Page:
the letting-go dilemma

Stories begin somewhere in the bowels of truth. Do these things happen or do they not? Who is to know what is true? I only know my truth. And so I tell my story.

It is two days ago, and an April morning the likes of which we had been waiting for. I am sitting in a sun beam, leisurely eating a corn muffin, sipping a cup of green tea, and waiting for my mom to wake up. I am supposed to be in Albany, attending my friend’s quilt show and then getting together for mine and my women friends’ combined annual birthday celebration. But my mother is catching a cold and is feeling more miserable than usual.

He walks in, waving two different socks of hers, angrily accusing me of losing their mates in the wash. Later, I find the mates to those socks stuffed into the pocket of one of her jackets, along with balls of Kleenex and a comb. It doesn’t matter. As far as he’s concerned, anything that’s “missing” or “broken” is my fault. He will not let go of needing to blame me.

The newly hired live-in aide arrives the next day. She is a perfect “Mary Poppins” to my mom’s now childlike persona. She speaks Polish. She is kind and gentle and understanding. I wonder if he will wind up letting her go. Or, perhaps, like me, she will finally do the going.

My mother is more upset and upsetting than usual. Her nose is running. We think she has a fever. I catch her trying to bite into a paper plate and later find a wad of Kleenex in her mouth. She goes through boxes and boxes of the stuff — folding, shredding, tearing, and, apparently, trying to eat. She lashes out in frustration, smacking her hand against the wall, causing a wash of blue skin — just one more place on her body that will now hurt. Sometimes, when she’s quiet, when the air around her is quiet and we sit side by side on the edge of her bed, rocking and humming, she asks “What is happening to me?” “You just got old, mom,” I say, and start singing “Pack up all your cares and woes, here we go, singing low. Bye, bye Blackbird.”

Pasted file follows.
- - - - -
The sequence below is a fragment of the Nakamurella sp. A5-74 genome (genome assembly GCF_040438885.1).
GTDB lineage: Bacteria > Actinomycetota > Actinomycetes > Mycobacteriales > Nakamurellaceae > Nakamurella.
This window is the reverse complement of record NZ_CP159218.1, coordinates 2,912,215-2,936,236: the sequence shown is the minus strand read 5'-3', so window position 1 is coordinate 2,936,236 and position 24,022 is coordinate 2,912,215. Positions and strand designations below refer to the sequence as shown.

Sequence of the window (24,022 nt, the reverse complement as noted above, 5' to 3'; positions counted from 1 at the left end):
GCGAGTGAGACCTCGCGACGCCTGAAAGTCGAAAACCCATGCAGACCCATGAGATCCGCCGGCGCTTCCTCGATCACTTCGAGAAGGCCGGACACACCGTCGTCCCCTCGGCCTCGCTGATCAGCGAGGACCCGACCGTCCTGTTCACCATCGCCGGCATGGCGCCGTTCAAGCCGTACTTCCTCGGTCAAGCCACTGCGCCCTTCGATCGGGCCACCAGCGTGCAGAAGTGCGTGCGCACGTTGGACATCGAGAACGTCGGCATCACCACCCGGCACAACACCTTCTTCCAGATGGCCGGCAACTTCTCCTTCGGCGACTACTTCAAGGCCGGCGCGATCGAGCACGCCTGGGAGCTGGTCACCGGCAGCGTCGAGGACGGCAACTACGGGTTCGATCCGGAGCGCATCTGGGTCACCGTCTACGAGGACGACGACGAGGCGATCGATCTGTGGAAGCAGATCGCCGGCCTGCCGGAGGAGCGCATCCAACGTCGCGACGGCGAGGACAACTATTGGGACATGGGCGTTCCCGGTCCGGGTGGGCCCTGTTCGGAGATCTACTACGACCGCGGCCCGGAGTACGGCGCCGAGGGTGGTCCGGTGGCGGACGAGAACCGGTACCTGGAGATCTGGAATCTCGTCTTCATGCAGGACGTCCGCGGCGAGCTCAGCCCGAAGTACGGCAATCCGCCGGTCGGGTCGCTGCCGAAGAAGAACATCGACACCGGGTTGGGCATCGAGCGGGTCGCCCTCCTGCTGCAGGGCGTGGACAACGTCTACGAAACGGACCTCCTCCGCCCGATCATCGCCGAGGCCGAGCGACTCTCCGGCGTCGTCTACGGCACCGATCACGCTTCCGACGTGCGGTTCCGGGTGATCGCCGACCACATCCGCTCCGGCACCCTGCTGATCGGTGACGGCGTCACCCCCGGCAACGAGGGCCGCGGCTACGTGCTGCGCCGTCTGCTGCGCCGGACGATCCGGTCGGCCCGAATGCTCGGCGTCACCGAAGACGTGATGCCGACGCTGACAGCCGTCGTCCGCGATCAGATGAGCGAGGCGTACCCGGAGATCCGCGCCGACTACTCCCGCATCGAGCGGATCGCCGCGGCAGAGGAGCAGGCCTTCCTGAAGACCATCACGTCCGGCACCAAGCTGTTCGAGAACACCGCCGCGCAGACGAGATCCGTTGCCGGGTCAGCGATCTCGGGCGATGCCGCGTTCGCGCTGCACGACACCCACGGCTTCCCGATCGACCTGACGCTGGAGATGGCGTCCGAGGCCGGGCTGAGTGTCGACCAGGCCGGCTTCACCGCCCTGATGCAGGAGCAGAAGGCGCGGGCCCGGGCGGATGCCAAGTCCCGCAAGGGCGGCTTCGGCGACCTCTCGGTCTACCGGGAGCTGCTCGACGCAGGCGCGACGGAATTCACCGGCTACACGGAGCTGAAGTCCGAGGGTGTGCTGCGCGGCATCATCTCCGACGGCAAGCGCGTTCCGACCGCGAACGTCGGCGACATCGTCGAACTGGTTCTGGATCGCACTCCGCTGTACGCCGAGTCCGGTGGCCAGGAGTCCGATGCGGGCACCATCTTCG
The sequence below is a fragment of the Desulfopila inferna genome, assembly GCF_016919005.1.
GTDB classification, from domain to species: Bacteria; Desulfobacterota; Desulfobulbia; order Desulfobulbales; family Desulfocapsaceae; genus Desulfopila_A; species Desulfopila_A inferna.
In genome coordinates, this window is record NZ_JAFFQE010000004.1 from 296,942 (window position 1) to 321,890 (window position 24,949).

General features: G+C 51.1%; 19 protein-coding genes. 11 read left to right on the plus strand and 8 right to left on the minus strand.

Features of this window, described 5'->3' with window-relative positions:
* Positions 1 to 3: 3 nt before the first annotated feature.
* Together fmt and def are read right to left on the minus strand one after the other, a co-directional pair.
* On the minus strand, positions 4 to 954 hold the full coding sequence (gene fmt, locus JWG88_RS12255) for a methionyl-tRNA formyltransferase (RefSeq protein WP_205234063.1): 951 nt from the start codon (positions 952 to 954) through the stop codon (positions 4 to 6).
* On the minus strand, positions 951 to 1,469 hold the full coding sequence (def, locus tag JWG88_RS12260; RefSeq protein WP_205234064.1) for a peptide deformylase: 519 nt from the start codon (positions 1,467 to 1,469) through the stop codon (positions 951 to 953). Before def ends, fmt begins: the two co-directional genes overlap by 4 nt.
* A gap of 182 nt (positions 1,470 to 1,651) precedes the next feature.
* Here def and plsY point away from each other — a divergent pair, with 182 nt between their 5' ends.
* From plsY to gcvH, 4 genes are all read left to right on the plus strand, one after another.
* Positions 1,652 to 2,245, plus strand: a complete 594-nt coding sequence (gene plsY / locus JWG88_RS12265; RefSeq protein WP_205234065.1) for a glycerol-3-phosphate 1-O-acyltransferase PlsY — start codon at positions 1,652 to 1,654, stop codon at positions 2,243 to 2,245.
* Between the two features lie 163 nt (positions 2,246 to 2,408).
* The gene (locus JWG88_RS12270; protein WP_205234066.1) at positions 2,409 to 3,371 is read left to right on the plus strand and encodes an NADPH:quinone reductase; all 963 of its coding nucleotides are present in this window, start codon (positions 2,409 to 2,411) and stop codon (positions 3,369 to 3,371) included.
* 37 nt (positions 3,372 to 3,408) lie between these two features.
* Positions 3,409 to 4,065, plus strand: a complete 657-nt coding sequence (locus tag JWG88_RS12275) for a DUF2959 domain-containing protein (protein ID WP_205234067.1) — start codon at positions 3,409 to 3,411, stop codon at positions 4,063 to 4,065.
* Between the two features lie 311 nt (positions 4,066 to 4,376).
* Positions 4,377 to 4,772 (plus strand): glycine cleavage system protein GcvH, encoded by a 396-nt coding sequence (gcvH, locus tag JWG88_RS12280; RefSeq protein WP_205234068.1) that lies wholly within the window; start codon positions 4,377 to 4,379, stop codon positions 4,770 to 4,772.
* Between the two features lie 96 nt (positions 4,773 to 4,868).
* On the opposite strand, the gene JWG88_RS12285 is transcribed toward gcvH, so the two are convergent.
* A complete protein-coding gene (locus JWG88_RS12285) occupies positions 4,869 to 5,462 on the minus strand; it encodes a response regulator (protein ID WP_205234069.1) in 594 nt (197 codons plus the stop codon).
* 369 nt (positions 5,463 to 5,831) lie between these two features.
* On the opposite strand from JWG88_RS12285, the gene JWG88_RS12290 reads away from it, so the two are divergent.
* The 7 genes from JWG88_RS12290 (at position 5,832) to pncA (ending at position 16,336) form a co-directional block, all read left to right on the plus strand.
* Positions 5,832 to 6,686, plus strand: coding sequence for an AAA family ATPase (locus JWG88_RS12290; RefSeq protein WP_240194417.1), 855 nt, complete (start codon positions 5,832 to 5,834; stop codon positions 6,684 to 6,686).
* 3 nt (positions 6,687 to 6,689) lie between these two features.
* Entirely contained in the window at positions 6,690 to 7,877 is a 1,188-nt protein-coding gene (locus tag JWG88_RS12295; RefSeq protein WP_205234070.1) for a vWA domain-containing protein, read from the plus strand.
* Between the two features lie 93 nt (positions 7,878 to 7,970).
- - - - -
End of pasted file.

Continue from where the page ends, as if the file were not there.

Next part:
And so I finally go, tired of the blaming, realizing that now he will have to find a way to coexist with the aide. She and I have similar approaches to caring for a frail, usually demented old woman, although she has a lot more practical experience than I. How will she deal with his enforcefullness (yes, I made that word up, but it says it all)? Will he let her do what she is there to do? He will need to let go of his need to control. I wonder if that is even possible.

My grandson’s cat Cuddles has not come home. It’s been two weeks since he escaped out the back door. They know he shows up in their yard at night because they have set up outdoor cameras. They leave food out for him. They bait traps with his food and their smelly clothes. So far they’ve caught a possum, a raccoon, and two tabby cats. But no Cuddles. My daughter goes out in the middle of the night and sits in the shadows, waiting to see if he might venture near. She said today that she just might have to let go of the idea of catching him. He will either come home or he won’t.

And my mother will either let go or she won’t.

And all I can do is tell my story.